UPDATE: This blog post was originally published in June 2011. Now Netflix has adapted Thirteen Reasons Why to film, so I find myself thinking about it again. I don't plan on watching the series; I have better things to do. But I think making the show was a bad idea for the reasons below.
And I still recommend keeping this story away from teens you're worried about.
Now, not only does Hannah pull off the perfect suicide, but she and everyone involved is super attractive, not just the ordinary teenagers you might imagine while reading. It's not just the Hoosiers of suicide anymore, it's the Avengers of suicide.
Read this book instead of watching Thirteen Reasons Why.
Okay, so I know I've been posting a lot of depressing suicide-related stuff on here, but I'm kind of writing a book about it, you know? Like the thing over there —> says, I write about basically whatever I want. And today I want to talk about Thirteen Reasons Why by Jay Asher.
Even if you've never read Thirteen Reasons, you've probably heard of it. It's the story of Hannah who recently committed suicide as told on audiotapes to the thirteen people she blames for pushing her to it. Actually, it's Clay's story as he listens to the tapes. He had a crush on Hannah, but didn't act to stop her from killing herself.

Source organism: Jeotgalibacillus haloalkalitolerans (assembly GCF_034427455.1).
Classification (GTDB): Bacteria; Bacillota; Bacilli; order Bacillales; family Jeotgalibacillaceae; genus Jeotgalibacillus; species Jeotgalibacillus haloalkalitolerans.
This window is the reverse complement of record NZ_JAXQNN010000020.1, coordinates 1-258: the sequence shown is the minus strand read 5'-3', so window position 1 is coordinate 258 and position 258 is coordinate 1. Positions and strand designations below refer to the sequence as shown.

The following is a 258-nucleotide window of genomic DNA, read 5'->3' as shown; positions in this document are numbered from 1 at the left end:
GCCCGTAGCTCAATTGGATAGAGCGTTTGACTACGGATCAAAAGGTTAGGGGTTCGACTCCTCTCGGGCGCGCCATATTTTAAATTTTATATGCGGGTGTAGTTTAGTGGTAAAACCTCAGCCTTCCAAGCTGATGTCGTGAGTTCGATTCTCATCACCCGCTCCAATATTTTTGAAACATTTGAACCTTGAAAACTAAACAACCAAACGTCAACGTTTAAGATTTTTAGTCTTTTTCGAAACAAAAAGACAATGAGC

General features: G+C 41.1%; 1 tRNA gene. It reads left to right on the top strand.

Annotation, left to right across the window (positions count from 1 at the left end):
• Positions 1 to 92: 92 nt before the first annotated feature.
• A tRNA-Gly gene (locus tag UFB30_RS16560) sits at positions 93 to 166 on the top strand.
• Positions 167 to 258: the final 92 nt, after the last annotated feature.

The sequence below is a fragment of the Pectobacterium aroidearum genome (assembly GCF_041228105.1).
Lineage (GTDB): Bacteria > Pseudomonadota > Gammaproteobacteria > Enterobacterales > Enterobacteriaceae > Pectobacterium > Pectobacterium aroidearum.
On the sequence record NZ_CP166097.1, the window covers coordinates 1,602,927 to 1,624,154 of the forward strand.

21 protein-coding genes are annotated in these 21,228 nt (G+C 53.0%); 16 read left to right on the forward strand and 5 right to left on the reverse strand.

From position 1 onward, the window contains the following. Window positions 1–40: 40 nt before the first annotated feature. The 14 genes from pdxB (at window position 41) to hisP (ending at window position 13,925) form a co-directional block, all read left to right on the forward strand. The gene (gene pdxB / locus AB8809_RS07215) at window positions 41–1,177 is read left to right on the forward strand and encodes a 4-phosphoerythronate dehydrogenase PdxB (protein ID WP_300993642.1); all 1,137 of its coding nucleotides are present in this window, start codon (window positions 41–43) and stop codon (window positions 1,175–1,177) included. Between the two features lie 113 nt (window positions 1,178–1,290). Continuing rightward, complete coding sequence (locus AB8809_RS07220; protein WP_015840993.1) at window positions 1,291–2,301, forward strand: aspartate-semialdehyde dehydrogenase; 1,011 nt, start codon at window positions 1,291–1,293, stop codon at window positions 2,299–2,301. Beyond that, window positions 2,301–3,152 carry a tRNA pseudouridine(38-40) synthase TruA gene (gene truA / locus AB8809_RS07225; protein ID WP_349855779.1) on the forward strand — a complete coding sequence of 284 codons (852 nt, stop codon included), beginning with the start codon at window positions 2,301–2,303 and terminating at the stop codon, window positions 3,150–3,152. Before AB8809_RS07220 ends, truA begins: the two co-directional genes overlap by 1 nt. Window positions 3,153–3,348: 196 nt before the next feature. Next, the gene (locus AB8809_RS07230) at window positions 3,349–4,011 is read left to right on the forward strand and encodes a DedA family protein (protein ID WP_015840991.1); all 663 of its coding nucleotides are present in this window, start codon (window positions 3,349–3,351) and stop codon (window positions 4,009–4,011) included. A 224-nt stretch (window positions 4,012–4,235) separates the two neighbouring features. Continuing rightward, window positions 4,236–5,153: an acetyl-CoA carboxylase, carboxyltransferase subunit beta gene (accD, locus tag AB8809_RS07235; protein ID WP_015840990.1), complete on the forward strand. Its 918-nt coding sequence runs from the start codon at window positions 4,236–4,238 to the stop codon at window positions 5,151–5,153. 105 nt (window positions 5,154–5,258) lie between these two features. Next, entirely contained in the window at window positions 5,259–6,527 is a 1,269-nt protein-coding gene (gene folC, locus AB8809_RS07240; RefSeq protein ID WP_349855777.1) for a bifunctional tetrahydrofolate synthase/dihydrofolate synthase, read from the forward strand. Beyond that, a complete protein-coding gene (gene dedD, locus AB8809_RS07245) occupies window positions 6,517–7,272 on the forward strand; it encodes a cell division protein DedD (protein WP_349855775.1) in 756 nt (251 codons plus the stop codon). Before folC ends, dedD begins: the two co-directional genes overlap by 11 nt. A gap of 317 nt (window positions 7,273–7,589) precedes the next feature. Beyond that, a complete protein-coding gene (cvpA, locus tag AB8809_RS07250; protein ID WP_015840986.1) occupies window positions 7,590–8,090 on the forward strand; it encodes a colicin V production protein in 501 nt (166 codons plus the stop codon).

Oh, was that mocking? Mmm, maybe a little.
Before I go any further, let me say that it's a pretty good book. I couldn't put it down and enjoyed reading it for the most part. It deserves most of the praise people have given it.
Okay, now here's what I want to say: Hannah, you have thirteen reasons and they're all other people? You lucky girl! Most of us feel like we have only ourselves to blame. (Which hurts pretty bad in and of itself.)
No, actually that wasn't what I meant to say. Change course a little.
NEVER recommend this book to a teenager who might be thinking about suicide. (Did you notice the caps-bold-italic-underlined word? Now that's emphasis.)
Disclaimer: Not everyone is like me, so maybe I'm wrong. But really, why take chances?
By showing the aftermath of a successful suicide, the book glorifies it. Some kids will see the sorrow Hannah left behind and think that's exactly what they want. No one loves them now, but if they die, everyone will. (Some of them may be right.)
It's a success story. It's the Hoosiers of suicide. Hannah pulls off a difficult feat to perfection, and gets exactly the effect she intended. It's inspiring.
The important thing is the feeling it leaves you with. Stories are powerful. Don't underestimate them. For most people, Thirteen Reasons Why elicits a desire to reach out to someone, to talk or listen more. It made me want to kill myself. Not because I felt sad or depressed. It simply reminded me of suicide's appeal, something I haven't felt for a long, long time.
And if it can do that to me now, what would it have done twelve years ago?